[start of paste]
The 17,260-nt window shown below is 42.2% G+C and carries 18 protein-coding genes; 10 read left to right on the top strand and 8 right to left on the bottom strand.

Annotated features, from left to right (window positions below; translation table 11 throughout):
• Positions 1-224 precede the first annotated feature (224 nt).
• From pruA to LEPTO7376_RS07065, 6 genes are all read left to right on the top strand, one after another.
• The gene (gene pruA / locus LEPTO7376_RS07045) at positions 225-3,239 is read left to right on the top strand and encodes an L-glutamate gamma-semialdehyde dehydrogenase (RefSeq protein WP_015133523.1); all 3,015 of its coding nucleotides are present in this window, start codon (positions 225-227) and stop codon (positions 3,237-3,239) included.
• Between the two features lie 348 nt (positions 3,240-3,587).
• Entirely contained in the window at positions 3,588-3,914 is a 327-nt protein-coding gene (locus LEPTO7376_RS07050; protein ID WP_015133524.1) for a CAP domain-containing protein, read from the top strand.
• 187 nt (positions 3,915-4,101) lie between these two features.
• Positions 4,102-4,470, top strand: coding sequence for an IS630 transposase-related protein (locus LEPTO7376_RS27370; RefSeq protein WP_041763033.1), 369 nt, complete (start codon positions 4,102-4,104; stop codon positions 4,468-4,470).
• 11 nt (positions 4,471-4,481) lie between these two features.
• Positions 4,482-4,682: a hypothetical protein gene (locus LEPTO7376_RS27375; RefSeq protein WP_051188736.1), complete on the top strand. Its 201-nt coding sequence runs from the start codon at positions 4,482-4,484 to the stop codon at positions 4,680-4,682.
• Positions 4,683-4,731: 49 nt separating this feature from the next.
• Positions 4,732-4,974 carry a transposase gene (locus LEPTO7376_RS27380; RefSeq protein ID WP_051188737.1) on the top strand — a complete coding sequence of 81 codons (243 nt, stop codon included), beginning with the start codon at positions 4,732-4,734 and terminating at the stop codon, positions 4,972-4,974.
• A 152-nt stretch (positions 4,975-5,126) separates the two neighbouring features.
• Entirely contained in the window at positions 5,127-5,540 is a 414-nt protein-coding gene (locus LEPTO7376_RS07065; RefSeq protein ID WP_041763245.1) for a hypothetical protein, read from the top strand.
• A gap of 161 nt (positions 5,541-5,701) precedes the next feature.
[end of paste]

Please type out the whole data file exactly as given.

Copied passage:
The 17,260-nt window shown below is 42.2% G+C and carries 18 protein-coding genes; 10 read left to right on the top strand and 8 right to left on the bottom strand.

Annotated features, from left to right (window positions below; translation table 11 throughout):
• Positions 1-224 precede the first annotated feature (224 nt).
• From pruA to LEPTO7376_RS07065, 6 genes are all read left to right on the top strand, one after another.
• The gene (gene pruA / locus LEPTO7376_RS07045) at positions 225-3,239 is read left to right on the top strand and encodes an L-glutamate gamma-semialdehyde dehydrogenase (RefSeq protein WP_015133523.1); all 3,015 of its coding nucleotides are present in this window, start codon (positions 225-227) and stop codon (positions 3,237-3,239) included.
• Between the two features lie 348 nt (positions 3,240-3,587).
• Entirely contained in the window at positions 3,588-3,914 is a 327-nt protein-coding gene (locus LEPTO7376_RS07050; protein ID WP_015133524.1) for a CAP domain-containing protein, read from the top strand.
• 187 nt (positions 3,915-4,101) lie between these two features.
• Positions 4,102-4,470, top strand: coding sequence for an IS630 transposase-related protein (locus LEPTO7376_RS27370; RefSeq protein WP_041763033.1), 369 nt, complete (start codon positions 4,102-4,104; stop codon positions 4,468-4,470).
• 11 nt (positions 4,471-4,481) lie between these two features.
• Positions 4,482-4,682: a hypothetical protein gene (locus LEPTO7376_RS27375; RefSeq protein WP_051188736.1), complete on the top strand. Its 201-nt coding sequence runs from the start codon at positions 4,482-4,484 to the stop codon at positions 4,680-4,682.
• Positions 4,683-4,731: 49 nt separating this feature from the next.
• Positions 4,732-4,974 carry a transposase gene (locus LEPTO7376_RS27380; RefSeq protein ID WP_051188737.1) on the top strand — a complete coding sequence of 81 codons (243 nt, stop codon included), beginning with the start codon at positions 4,732-4,734 and terminating at the stop codon, positions 4,972-4,974.
• A 152-nt stretch (positions 4,975-5,126) separates the two neighbouring features.
• Entirely contained in the window at positions 5,127-5,540 is a 414-nt protein-coding gene (locus LEPTO7376_RS07065; RefSeq protein ID WP_041763245.1) for a hypothetical protein, read from the top strand.
• A gap of 161 nt (positions 5,541-5,701) precedes the next feature.